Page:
Operating Systems

Private memory objects are accessible only in the address space where the program that obtained the memory object resides. All VSE tasks of the program (partition) may access the memory object. Private memory objects are freed via IARV64 services or when the creating task terminates.

Shared memory objects can be shared between programs executing in different address spaces. A program must register its interest via an IARV64 service before the system provides access to the memory object. All tasks of that program have access to the shared memory object. The interest of a program can be removed with an IARV64 service or will be removed at main task termination. The shared memory object must  be freed by using an IARV64 service. It will not be freed at task termination of the creating task.

In z/VSE 5.1, any VSE task may change the PSW key to key 9 in addition to their partition key. That allows a program to change data allocated with storage protection key 9. With shared memory objects, user programs may allocate areas with storage protection key 9 and share the area with user programs in other partitions. That provides more options for applications.

The address space layout below the bar (see Figure 1) doesn’t change. A 64-bit address space layout just adds the memory objects above the bar. The partition allocation and setup don’t change. The virtual storage size (VSIZE) as defined at Initial Program Load (IPL) now includes the size of memory objects and the sizes for data spaces, and private and shared areas. The VSIZE is still limited to 90GB.

Figure 2 shows a 64-bit address space layout. Before a program can obtain a memory object, the size for all memory objects must be defined. This occurs via the MEMLIMIT parameter of the new SYSDEF MEMOBJ Attention Routine/Job Control command. The virtual size of all private and shared memory objects is included in the MEMLIMIT specification. The SHRLIMIT parameter defines the limit for shared memory objects. MEMLIMIT doesn’t reserve virtual storage; it just defines a limit. You can change the MEMLIMIT and SHRLIMIT anytime, but they become active only if all memory objects are freed. This is a flexible way to allow storage allocations without a re-IPL or change to the storage/partition layout below the bar.

There are a few considerations for z/VSE’s 64-bit virtual implementation. As mentioned, z/VSE only implemented the HLASM support. High-level languages such as COBOL, C, RPG, or PL/I don’t provide 64-bit register or 64-bit addressing mode support. z/VSE’s load services and linkage editor don’t support AMODE 64; the program may get control in 24- or 31-bit mode and can switch into AMODE 64 during program execution. All z/VSE services such as Supervisor, VSE/POWER, VSAM, or BAM services must be called in AMODE 24 or 31. Parameter lists and I/O data areas must stay below the bar. Programs in Interactive Computing and Control Facility (ICCF) pseudo partitions can’t use IARV64 services or execute in AMODE 64.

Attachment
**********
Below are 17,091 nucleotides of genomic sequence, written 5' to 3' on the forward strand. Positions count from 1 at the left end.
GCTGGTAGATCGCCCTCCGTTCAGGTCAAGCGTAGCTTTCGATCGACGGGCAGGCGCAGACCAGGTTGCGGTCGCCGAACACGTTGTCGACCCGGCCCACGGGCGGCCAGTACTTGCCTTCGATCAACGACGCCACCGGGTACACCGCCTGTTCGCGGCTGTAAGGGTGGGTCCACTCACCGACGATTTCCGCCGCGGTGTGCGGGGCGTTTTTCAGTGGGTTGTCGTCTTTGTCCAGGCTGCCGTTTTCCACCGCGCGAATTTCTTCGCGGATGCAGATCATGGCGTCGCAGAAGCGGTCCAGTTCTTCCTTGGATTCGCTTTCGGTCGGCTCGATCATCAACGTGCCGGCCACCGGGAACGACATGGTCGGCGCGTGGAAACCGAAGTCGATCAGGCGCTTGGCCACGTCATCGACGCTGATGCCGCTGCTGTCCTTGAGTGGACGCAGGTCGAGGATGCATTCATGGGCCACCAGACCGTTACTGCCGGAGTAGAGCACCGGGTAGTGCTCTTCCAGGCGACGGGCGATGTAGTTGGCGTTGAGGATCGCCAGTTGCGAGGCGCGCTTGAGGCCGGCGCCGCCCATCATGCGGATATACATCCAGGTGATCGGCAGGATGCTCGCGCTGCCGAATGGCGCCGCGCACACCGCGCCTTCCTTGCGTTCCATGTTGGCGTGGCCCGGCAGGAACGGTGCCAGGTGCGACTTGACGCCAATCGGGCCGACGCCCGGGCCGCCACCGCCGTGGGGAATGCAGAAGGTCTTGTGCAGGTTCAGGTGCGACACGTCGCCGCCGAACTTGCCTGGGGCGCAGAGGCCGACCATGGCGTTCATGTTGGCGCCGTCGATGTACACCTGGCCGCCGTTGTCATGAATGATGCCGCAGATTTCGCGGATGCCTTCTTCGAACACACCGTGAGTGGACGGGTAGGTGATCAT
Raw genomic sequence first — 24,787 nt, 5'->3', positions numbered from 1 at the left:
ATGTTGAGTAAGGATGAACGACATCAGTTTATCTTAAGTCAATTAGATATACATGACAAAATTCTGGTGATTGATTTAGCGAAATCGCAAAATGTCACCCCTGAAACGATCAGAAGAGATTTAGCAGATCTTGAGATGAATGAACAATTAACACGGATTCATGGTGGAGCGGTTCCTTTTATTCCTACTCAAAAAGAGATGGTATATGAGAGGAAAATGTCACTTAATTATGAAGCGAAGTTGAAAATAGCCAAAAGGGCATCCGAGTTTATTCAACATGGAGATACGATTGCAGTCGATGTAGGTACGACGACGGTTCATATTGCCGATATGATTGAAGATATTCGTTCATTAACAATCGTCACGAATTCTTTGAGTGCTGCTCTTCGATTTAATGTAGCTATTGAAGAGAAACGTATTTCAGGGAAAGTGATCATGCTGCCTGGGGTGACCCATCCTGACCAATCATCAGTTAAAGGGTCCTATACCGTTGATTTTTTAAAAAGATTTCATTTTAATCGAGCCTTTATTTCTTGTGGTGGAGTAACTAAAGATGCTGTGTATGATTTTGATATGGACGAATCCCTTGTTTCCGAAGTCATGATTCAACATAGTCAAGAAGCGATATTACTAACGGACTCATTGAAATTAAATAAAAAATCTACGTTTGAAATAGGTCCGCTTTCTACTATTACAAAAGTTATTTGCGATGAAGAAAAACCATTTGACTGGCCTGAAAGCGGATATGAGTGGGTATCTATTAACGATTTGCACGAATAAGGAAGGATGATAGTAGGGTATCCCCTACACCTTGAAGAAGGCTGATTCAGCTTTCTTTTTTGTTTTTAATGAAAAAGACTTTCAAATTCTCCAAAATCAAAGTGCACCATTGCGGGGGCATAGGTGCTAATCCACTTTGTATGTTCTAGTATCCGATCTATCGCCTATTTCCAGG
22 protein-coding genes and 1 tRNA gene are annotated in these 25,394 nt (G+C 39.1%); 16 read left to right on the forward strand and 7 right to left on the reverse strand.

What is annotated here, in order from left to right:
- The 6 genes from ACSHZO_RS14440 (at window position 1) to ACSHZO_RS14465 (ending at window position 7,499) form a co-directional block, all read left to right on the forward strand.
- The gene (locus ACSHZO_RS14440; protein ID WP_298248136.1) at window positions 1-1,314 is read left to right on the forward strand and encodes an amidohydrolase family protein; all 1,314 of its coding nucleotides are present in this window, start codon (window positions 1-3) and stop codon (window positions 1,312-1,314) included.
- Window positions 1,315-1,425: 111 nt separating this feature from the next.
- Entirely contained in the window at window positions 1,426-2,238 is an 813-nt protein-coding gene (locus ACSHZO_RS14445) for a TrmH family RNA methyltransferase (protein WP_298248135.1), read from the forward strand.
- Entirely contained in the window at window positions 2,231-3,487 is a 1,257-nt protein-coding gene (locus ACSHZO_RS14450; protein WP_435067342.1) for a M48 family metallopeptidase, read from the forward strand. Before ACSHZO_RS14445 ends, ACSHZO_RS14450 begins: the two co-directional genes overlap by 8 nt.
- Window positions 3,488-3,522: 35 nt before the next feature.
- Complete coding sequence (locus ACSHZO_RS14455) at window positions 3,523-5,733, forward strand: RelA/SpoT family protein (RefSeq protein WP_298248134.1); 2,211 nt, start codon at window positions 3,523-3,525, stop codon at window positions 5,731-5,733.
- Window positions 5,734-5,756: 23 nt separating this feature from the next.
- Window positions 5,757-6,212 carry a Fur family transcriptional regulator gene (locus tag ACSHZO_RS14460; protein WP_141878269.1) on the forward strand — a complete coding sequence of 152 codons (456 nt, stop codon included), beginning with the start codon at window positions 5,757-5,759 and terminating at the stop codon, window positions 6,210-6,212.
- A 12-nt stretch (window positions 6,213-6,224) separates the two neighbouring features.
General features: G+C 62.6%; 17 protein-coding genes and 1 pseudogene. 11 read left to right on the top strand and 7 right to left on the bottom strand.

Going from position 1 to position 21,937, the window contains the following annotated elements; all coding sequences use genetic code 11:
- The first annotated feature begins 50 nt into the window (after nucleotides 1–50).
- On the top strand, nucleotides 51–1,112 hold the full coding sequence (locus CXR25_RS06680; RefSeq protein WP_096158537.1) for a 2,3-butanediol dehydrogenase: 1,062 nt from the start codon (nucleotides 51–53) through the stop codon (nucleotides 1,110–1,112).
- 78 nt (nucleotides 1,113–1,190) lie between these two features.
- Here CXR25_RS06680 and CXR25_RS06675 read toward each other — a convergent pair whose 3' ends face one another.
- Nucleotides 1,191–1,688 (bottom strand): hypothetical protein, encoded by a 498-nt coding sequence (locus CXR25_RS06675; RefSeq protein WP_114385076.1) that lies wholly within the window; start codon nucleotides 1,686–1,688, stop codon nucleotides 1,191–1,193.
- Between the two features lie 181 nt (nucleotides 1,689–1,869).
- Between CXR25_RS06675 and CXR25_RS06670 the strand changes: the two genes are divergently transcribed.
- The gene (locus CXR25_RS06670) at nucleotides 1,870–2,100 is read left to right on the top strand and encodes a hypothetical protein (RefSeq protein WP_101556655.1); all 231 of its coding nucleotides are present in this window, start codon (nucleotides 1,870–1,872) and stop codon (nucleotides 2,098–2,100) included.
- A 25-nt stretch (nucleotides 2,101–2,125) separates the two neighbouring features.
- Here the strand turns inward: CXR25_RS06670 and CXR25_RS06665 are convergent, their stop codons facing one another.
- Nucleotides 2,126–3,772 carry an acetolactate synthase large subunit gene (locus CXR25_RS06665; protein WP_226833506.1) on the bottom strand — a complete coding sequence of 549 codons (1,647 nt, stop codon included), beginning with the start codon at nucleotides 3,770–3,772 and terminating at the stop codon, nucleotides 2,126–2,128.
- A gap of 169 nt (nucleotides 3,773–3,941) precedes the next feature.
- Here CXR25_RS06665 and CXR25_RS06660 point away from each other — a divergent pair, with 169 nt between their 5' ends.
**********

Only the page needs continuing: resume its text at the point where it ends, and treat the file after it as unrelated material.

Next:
CICS programs may use 64-bit registers, but must save the high order 4 bytes of the general-purpose register before invoking a CICS service. The program must restore them after the CICS service returns. CICS services can’t be called in AMODE 64.

Benefits of 64-Bit Virtual in z/VSE



A program can easily access large amounts of data. It must only adapt to the new IARV64 services and switch into AMODE 64, where access to data above the bar is necessary. This may require additional real storage to reduce or avoid paging, depending on performance requirements. The 64-bit virtual support programs may better exploit a larger amount of real storage.

Compared to data spaces, access to the 64-bit area is less complex. The program doesn’t need to manage access register content. The area above the bar is just an extension of the address space, which also reduces program complexity. It can be used just like a program uses GETVIS (GETMAIN) storage. In AMODE 64, the program has access to data in 24-, 31-, or 64-bit virtual storage. z/VSE’s 64-bit virtual implementation has no impact on existing APIs. Programs can manage large amounts of data in virtual storage and improve the sharing of virtual areas between address spaces.

One of the first exploiters of 64-bit virtual support is the IPv6/VSE TCP/IP product. It allocates TCP/IP buffers for IPv4 or IPv6 communication in memory objects if a MEMLIMIT is defined and enough virtual storage is available.

Virtual addressing with z/VSE has progressed rapidly in a short time; IBM customers can benefit greatly from fully exploring the continuously evolving capabilities.

 

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